MINNEAPOLIS (WCCO) — It’s been an exciting morning for nearly half a million hunters in Minnesota. Firearms deer hunting opener is a family tradition for many, including Gov. Tim Walz.
In aWalz says in part, “We know it’s time to bring family and friends together for this opportunity to enjoy the incredible blessings we have in our natural resources. So, big thank you to all the landowners, all the hunters, DNR for what they do, and remember, each of us can do something to stop the spread of Chronic Wasting Disease.”
Mark Iseminger has been hunting for several years. He was seen at the DNR Wildlife Office in Rosemount. Iseminger shot a young buck with his crossbow.
“I enjoy the venison but I don’t really enjoy the kill. But glad I got one,” said Iseminger.
Instead of racing home with the trophy, Iseminger took his deer to get tested for Chronic Wasting Disease. CDW is a neurological disease affecting deer species including elk and moose. Although it’s rare in Minnesota, the DNR says it’s not taking any chances.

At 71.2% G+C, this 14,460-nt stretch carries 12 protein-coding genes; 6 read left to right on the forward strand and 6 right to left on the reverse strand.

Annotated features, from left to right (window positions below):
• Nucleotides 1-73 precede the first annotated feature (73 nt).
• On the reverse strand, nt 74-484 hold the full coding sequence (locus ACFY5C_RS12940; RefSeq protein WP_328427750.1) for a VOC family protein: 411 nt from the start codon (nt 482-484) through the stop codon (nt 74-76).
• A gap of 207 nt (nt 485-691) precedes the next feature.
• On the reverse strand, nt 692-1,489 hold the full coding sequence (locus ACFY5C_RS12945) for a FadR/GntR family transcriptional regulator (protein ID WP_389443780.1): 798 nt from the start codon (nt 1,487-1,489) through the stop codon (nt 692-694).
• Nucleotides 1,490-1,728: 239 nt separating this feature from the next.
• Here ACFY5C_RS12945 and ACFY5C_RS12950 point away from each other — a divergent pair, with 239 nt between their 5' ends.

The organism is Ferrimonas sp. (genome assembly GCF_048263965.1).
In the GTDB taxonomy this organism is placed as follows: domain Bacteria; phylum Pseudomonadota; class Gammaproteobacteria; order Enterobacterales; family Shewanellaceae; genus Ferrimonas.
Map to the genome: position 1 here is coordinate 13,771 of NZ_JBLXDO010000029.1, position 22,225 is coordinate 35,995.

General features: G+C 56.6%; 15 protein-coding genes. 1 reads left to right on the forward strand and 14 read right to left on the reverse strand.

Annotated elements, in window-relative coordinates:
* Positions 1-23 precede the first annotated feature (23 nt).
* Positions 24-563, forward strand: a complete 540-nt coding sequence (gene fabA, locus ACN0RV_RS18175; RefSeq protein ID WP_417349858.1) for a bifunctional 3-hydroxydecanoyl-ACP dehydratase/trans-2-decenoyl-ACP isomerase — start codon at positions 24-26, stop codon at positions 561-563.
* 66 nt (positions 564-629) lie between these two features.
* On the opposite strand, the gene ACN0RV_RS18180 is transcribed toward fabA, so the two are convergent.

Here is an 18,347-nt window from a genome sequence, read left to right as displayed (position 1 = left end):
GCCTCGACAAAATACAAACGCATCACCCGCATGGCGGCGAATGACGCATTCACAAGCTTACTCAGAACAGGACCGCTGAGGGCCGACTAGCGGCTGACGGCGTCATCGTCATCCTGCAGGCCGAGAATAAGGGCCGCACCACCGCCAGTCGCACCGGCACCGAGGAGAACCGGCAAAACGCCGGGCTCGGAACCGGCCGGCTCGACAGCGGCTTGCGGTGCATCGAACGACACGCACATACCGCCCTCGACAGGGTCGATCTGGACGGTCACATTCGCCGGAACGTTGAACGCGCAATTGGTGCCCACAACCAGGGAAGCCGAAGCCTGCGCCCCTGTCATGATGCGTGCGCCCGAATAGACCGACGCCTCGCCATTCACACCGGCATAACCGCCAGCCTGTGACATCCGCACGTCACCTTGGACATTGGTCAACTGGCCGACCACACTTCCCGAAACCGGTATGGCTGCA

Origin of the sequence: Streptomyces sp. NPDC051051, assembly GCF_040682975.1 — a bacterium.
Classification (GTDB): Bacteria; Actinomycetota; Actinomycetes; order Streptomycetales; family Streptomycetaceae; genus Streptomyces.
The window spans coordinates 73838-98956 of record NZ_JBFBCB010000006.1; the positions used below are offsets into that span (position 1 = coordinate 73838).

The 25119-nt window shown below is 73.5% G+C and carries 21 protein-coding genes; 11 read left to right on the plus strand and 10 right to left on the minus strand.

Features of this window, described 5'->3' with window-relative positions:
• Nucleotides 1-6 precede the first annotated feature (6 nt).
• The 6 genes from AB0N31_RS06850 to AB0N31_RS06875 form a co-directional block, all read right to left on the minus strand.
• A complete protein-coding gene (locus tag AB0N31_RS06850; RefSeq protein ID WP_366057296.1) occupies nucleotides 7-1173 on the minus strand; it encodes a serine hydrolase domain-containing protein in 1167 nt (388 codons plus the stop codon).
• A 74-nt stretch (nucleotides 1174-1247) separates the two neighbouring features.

“We have CWD and mandatory monitoring in certain deer permit areas throughout the state,” said Seth Gorham, the acting wildlife research manager with the DNR.
DNR staff along with students are now manning stations throughout the state to assist hunters in CWD sampling. Lymph nodes are extracted from the deer’s head and then sent to a lab.
“We will not be contacting hunters unless the results are positive,” explained Gorham.
It could take two to four weeks for results. According to the DNR website, three cases of CWD were found in the state this year. Experts say it’s important to properly dispose of a carcass because if it gets into the soil or water and it’s CWD positive, the disease can spread widely through a herd or certain area.
“We’re highly encouraging people to use dumpsters; we have various dumpsters throughout the state [available],” said Gorham.
Additional information about CWD areas, carcass movement restrictions, and voluntary sampling can be found